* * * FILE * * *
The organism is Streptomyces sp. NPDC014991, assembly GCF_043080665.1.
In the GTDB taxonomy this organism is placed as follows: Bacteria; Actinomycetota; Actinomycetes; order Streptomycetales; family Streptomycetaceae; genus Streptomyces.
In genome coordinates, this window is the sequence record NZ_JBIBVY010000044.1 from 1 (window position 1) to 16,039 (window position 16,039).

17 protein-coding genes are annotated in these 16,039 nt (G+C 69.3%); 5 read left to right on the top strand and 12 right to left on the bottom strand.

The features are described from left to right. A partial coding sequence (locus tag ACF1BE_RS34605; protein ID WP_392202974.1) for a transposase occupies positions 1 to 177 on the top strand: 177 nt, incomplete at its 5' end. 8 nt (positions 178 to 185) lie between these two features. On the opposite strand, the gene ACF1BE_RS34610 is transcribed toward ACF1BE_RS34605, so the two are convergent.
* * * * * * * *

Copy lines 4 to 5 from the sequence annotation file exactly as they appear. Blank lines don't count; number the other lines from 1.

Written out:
17 protein-coding genes are annotated in these 16,039 nt (G+C 69.3%); 5 read left to right on the top strand and 12 right to left on the bottom strand.

The features are described from left to right. A partial coding sequence (locus tag ACF1BE_RS34605; protein ID WP_392202974.1) for a transposase occupies positions 1 to 177 on the top strand: 177 nt, incomplete at its 5' end. 8 nt (positions 178 to 185) lie between these two features. On the opposite strand, the gene ACF1BE_RS34610 is transcribed toward ACF1BE_RS34605, so the two are convergent.